Earthquake, ensuing disasters in Japan a lesson for all

08:54, March 17, 2011      

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The destructive earthquake, ensuing tsunami and radioactive leaks at a nuclear plant in Japan have provided a costly opportunity for countries across the world to take preventive measures against a variety of disasters.

Japan's science and technology ministry said Wednesday that the levels of radiation pose no threat to human health near the troubled Fukushima No.1 nuclear power plant, though the levels have topped usual levels.

But the ministry said that if the levels continue to rise, nearby residents should adopt other measures to avoid exposure to radiation rather than just stay indoors.

China, a close neighbor of Japan, remains unaffected by the radioactive leaks following the explosions at the Fukushima nuclear plant, the National Nuclear Safety Administration said, citing national environmental and radiation monitoring results taken by 4 p.m. Wednesday.

But China's State Council also decided Wednesday to suspend the approval process for nuclear power stations so that safety standards can be revised after the explosions at the Japanese plant, and has required relevant departments to do safety checks at existing plants.

"Safety is our top priority in developing nuclear power plants," the State Council said in a statement.

Before the revised safety standards are approved, all new nuclear power plants, including pre-construction works, should be suspended.

Also on Wednesday, the Spanish government said it will carry out a full inspection of all its nuclear power plants though authorities remain confident in the safety of the country's nuclear installations.

The inspection will include an assessment of the risks posed to the plants as a result of seismic activity and possible flooding.

Prime Minister Jose Luis Rodriguez Zapatero said Spain would carry out a "rigorous examination of the security conditions."

"What we are going to do now is make extra sure. Japan has to serve as an experience from which we can all draw conclusions, which are thought through and scientifically backed up which can sustain the resulting political decisions," Zapatero said.

Spain's move came after the European Union said it would conduct "stress tests" on its member states' nuclear power plants, which would include risk assessments of possible damage by earthquakes and high water levels.

Also, thorough stress tests will take place at nuclear plants of neighboring countries including Turkey, Russia and Switzerland.

German Chancellor Angela Merkel said Tuesday that the country would shut seven of its oldest nuclear reactors built before 1980 for three months for a safety probe.

France, the world's second largest nuclear energy producer, will also launch a series of checks to assess the safety of its reactors.

"The Fukushima disaster reminds us of the requirement of improving the professional management of our industrial risks," French Prime Minister Francois Fillon told the National Assembly.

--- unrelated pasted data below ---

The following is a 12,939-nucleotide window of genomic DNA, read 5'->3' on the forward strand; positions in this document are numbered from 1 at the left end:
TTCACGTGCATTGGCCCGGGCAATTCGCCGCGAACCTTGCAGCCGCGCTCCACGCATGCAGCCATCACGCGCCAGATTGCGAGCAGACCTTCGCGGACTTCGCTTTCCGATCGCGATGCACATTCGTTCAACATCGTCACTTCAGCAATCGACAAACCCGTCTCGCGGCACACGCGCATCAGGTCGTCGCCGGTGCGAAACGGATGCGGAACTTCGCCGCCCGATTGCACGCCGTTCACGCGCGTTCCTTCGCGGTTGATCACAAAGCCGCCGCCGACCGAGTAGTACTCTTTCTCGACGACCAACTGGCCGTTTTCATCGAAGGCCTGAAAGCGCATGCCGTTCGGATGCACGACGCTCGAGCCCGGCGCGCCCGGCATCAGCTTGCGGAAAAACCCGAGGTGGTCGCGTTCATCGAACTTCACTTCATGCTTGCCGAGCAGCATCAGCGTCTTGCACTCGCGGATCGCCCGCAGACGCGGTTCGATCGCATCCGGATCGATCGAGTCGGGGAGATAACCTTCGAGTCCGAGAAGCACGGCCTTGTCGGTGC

With around 20 percent of its energy supply provided by nuclear power, Britain is also to have its nuclear regulator look carefully at the Japanese experience to learn any lessons possible.

Although Rosatom CEO Sergei Kiriyenko said Russia's Far East region was not threatened by the nuclear accident in Japan, Prime Minister Vladimir Putin ordered Tuesday a review of the country's nuclear power industry.

Meanwhile, saying there is little chance Italy would experience a similar powerful temblor like the one in Japan given different geographical conditions, Antonio Piersanti, director of the seismology section of the Italian National Geophysics Institute, told Xinhua on Wednesday that the country is not immune to an elevated seismic risk, and there is still much to be done to reinforce the country's buildings.

The massive tsunami following the 9.0-magnitude earthquake that slammed into Japan's northeast coast also triggered alarm bells in countries like China, which are developing its marine economy.

Ocean economic zones should be equipped with early warning and emergency response systems, said Song Junli, a government official in charge of the construction work of the Shandong Peninsula Ocean Economic Zone.

"It is imperative to enhance the capacity of disaster warning and responding both locally and nationwide to ensure the safety of people and their properties," Song said.

Tsunamis are not as common as in other countries like Japan but ocean-related disasters are frequent in China, hence the need for robust early warning and emergency response systems, Song added.

Other experts meanwhile pointed out the importance of raising people's awareness of ocean-related problems, which could be a imperative task in all countries close to the ocean or aim to develop marine economies.

Japan's National Police Agency said Friday's quake and tsunami had left 4,164 people dead and 7,843 others unaccounted for in Japan by 6 p.m. (0900 GMT) Wednesday.

Source: Xinhua

 
 
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